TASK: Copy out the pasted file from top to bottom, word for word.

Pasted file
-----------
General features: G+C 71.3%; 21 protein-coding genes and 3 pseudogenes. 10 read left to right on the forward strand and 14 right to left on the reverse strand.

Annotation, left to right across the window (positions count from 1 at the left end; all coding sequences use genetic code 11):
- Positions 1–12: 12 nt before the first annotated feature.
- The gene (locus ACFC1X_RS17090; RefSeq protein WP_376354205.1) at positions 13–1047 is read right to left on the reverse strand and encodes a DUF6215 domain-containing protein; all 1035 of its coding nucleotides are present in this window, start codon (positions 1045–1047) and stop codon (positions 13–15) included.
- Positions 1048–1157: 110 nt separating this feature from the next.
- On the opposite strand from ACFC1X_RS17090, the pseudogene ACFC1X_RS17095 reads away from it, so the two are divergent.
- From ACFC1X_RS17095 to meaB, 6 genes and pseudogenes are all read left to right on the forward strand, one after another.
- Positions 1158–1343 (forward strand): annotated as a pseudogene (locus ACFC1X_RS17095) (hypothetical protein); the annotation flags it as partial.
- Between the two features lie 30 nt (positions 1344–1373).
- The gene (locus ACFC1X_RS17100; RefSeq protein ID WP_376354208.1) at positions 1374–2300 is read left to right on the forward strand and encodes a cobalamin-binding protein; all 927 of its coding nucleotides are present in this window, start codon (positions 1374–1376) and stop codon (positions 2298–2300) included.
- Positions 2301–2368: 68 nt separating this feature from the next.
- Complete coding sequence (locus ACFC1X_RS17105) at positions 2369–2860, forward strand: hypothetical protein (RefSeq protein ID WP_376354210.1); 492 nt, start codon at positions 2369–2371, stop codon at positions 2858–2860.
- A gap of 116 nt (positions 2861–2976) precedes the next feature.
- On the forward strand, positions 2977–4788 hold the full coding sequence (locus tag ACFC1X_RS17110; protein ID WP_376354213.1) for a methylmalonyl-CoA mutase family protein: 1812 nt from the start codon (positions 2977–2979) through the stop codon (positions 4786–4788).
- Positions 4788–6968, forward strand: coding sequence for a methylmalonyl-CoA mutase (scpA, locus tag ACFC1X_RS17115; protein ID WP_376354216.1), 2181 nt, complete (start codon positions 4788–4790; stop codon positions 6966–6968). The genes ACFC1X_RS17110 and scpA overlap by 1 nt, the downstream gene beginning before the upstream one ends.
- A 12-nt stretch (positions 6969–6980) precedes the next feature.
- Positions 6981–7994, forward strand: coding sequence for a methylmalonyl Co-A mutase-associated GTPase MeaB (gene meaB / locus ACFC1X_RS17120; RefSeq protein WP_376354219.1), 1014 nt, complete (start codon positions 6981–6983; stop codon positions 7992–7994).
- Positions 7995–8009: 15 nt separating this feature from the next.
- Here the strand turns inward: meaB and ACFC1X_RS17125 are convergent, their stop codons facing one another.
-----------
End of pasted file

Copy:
General features: G+C 71.3%; 21 protein-coding genes and 3 pseudogenes. 10 read left to right on the forward strand and 14 right to left on the reverse strand.

Annotation, left to right across the window (positions count from 1 at the left end; all coding sequences use genetic code 11):
- Positions 1–12: 12 nt before the first annotated feature.
- The gene (locus ACFC1X_RS17090; RefSeq protein WP_376354205.1) at positions 13–1047 is read right to left on the reverse strand and encodes a DUF6215 domain-containing protein; all 1035 of its coding nucleotides are present in this window, start codon (positions 1045–1047) and stop codon (positions 13–15) included.
- Positions 1048–1157: 110 nt separating this feature from the next.
- On the opposite strand from ACFC1X_RS17090, the pseudogene ACFC1X_RS17095 reads away from it, so the two are divergent.
- From ACFC1X_RS17095 to meaB, 6 genes and pseudogenes are all read left to right on the forward strand, one after another.
- Positions 1158–1343 (forward strand): annotated as a pseudogene (locus ACFC1X_RS17095) (hypothetical protein); the annotation flags it as partial.
- Between the two features lie 30 nt (positions 1344–1373).
- The gene (locus ACFC1X_RS17100; RefSeq protein ID WP_376354208.1) at positions 1374–2300 is read left to right on the forward strand and encodes a cobalamin-binding protein; all 927 of its coding nucleotides are present in this window, start codon (positions 1374–1376) and stop codon (positions 2298–2300) included.
- Positions 2301–2368: 68 nt separating this feature from the next.
- Complete coding sequence (locus ACFC1X_RS17105) at positions 2369–2860, forward strand: hypothetical protein (RefSeq protein ID WP_376354210.1); 492 nt, start codon at positions 2369–2371, stop codon at positions 2858–2860.
- A gap of 116 nt (positions 2861–2976) precedes the next feature.
- On the forward strand, positions 2977–4788 hold the full coding sequence (locus tag ACFC1X_RS17110; protein ID WP_376354213.1) for a methylmalonyl-CoA mutase family protein: 1812 nt from the start codon (positions 2977–2979) through the stop codon (positions 4786–4788).
- Positions 4788–6968, forward strand: coding sequence for a methylmalonyl-CoA mutase (scpA, locus tag ACFC1X_RS17115; protein ID WP_376354216.1), 2181 nt, complete (start codon positions 4788–4790; stop codon positions 6966–6968). The genes ACFC1X_RS17110 and scpA overlap by 1 nt, the downstream gene beginning before the upstream one ends.
- A 12-nt stretch (positions 6969–6980) precedes the next feature.
- Positions 6981–7994, forward strand: coding sequence for a methylmalonyl Co-A mutase-associated GTPase MeaB (gene meaB / locus ACFC1X_RS17120; RefSeq protein WP_376354219.1), 1014 nt, complete (start codon positions 6981–6983; stop codon positions 7992–7994).
- Positions 7995–8009: 15 nt separating this feature from the next.
- Here the strand turns inward: meaB and ACFC1X_RS17125 are convergent, their stop codons facing one another.